Restrictions on speaking with the media are among the most prevalent infringements on student and employee rights that FIRE sees. Dismantling these practices is a priority for FIRE’s Student Press Freedom Initiative. So far this year, FIRE has convinced two institutions to lift these restrictions — Fordham University and American University — and we’re urging the University of California, Santa Cruz to do the same.
In December, FIRE wrote both Fordham and AU, in light of their respective commitments to uphold student and faculty expressive rights, to express our concern about the schools’ practices restricting student journalists’ right to report and employees’ right to speak to reporters.
FIRE’s Student Press Freedom Initiative will continue to look for these restrictive policies at schools across the country and to advocate for expressive freedoms on campus.
After reports broke that Fordham told resident assistants they may not speak with the media about matters related to residential life or about the university generally, FIRE wrote the university urging it to amend its policies to respect student employees’ right to speak with the press as private citizens on matters of public concern. Although Fordham did not answer, we learned from students that Fordham told RAs in January that they can speak in their personal capacities — and can even tell reporters that they’re RAs — but that they cannot speak on behalf of the university. That’s exactly what we asked of Fordham, as institutions cannot censor employees when they speak as private individuals outside of their job responsibilities.
AU’s press practices similarly infringed student and employee rights. The Eagle student paper told FIRE that AU requires student journalists to complete an online form requesting official approval to conduct interviews with university sources, including administrators and some faculty. The Eagle also told us that AU required employees to send student journalists who were seeking interviews to the online form. As with Fordham, we wrote AU explaining that this requirement violates both employees’ right to express themselves and student journalists’ right to report. After some pushback, AU confirmed to FIRE, “Faculty and staff can choose to speak to student media in their personal capacity at their own discretion.”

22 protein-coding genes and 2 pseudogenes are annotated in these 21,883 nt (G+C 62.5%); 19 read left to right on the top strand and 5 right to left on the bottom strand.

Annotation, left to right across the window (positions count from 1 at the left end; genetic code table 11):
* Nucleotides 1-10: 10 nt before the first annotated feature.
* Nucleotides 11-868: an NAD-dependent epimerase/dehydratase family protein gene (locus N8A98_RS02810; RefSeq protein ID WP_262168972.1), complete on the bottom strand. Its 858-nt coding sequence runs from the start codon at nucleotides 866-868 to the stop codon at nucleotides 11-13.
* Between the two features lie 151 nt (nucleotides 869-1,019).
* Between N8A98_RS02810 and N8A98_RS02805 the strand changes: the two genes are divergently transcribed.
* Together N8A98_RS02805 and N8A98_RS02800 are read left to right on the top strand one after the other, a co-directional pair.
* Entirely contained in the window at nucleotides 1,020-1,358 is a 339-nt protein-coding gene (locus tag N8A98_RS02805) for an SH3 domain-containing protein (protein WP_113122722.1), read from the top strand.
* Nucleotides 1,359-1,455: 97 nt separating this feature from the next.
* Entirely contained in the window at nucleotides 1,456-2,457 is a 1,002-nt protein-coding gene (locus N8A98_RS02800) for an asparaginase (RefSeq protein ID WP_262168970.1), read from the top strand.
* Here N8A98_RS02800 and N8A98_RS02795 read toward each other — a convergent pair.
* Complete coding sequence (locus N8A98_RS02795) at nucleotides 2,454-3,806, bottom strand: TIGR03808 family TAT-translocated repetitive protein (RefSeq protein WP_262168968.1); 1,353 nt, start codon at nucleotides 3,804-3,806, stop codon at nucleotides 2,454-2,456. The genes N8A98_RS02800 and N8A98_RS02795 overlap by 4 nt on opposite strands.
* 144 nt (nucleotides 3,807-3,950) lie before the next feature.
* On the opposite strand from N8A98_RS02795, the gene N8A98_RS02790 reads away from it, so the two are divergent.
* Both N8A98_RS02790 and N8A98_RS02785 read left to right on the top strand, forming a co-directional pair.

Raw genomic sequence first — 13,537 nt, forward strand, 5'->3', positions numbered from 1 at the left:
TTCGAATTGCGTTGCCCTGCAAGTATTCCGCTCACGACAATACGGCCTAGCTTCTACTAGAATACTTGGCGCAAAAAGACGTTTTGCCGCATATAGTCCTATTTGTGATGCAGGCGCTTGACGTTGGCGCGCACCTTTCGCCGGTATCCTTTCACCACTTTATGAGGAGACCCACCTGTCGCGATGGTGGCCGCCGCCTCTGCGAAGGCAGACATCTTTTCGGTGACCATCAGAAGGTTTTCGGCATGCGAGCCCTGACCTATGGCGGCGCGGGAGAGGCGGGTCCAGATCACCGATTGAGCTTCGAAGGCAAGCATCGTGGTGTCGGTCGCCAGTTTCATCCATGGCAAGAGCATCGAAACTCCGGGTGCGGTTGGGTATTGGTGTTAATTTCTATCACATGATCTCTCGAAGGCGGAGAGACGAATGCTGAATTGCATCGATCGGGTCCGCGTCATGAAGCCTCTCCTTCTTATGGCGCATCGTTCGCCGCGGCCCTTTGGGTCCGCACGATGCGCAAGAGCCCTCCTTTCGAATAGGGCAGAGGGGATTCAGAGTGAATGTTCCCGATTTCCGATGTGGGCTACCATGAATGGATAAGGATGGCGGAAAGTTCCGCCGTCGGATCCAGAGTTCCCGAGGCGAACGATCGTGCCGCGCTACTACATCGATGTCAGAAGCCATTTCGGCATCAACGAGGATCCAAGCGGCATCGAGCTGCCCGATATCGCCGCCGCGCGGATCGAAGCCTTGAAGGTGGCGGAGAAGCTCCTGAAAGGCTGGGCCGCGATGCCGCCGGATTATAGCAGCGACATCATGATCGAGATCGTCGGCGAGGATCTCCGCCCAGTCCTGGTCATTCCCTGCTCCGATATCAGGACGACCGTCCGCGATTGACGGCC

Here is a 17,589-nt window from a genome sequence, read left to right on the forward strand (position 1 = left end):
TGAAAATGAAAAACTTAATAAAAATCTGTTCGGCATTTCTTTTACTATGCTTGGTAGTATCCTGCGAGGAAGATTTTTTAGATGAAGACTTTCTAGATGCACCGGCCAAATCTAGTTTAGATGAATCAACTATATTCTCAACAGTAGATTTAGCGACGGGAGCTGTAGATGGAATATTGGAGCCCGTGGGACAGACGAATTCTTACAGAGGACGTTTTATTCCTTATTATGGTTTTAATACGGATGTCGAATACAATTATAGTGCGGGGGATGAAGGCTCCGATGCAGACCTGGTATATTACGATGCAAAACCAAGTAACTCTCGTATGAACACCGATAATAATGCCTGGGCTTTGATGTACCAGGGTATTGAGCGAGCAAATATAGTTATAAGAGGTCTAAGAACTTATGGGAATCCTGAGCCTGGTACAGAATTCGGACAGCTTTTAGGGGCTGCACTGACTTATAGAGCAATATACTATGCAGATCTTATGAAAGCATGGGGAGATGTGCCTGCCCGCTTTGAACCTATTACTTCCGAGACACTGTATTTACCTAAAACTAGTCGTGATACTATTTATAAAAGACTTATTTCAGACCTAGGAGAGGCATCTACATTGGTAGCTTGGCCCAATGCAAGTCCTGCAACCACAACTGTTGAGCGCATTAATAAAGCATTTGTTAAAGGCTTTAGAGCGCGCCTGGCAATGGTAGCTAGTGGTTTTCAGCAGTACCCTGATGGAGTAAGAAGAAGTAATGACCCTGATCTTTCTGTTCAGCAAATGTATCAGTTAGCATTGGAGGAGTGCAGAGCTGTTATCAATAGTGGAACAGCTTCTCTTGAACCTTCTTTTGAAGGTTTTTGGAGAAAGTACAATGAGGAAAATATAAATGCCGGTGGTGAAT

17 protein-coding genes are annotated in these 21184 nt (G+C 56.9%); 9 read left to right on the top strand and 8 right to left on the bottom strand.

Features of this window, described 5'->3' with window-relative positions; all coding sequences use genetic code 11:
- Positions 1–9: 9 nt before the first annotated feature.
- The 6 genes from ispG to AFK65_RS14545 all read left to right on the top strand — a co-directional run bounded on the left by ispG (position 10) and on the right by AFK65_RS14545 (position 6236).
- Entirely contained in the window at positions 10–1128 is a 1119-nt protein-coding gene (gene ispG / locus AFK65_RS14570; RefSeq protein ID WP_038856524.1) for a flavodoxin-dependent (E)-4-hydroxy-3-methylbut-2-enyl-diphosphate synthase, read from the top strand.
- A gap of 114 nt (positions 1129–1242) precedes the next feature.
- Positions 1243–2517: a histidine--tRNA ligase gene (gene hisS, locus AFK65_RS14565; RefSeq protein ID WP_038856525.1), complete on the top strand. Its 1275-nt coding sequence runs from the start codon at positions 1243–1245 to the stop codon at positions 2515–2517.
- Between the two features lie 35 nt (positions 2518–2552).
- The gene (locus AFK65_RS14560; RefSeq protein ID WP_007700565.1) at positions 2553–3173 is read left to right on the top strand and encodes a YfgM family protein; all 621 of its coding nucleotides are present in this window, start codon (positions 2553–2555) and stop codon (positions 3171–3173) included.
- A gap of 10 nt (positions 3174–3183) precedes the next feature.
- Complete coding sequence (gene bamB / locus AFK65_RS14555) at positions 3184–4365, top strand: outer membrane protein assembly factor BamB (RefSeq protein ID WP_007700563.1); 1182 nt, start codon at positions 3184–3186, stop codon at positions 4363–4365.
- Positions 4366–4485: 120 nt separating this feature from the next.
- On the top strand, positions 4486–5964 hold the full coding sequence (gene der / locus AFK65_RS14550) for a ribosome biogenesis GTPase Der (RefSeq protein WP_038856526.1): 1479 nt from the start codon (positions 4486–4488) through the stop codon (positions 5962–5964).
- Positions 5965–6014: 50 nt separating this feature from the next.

Even as we worked to ensure respect for student and employee expressive rights — securing victories at two universities this year, and many in previous years — too many universities across the country continue to restrict students’ and employees’ ability to speak with journalists.
Most recently, FIRE learned that UC Santa Cruz reportedly requires university employees to direct press inquiries to its media relations office or to university counsel. So, we wrote the university last week explaining that, as a public institution bound by the First Amendment, it must allow university employees to speak directly to the media in their personal capacities on matters of public concern.
We urge UC Santa Cruz to follow Fordham and AU’s lead and make clear that student journalists can speak directly with university employees and that university employees may speak as citizens without institutional permission. FIRE’s Student Press Freedom Initiative will continue to look for these restrictive policies at schools across the country and to advocate for expressive freedoms on campus.
FIRE defends the rights of students and faculty members — no matter their views — at public and private universities and colleges in the United States. If you are a student or a faculty member facing investigation or punishment for your speech, submit your case to FIRE today. If you’re a faculty member at a public college or university, call the Faculty Legal Defense Fund 24-hour hotline at 254-500-FLDF (3533). If you’re a college journalist facing censorship or a media law question, call the Student Press Freedom Initiative 24-hour hotline at 717-734-SPFI (7734).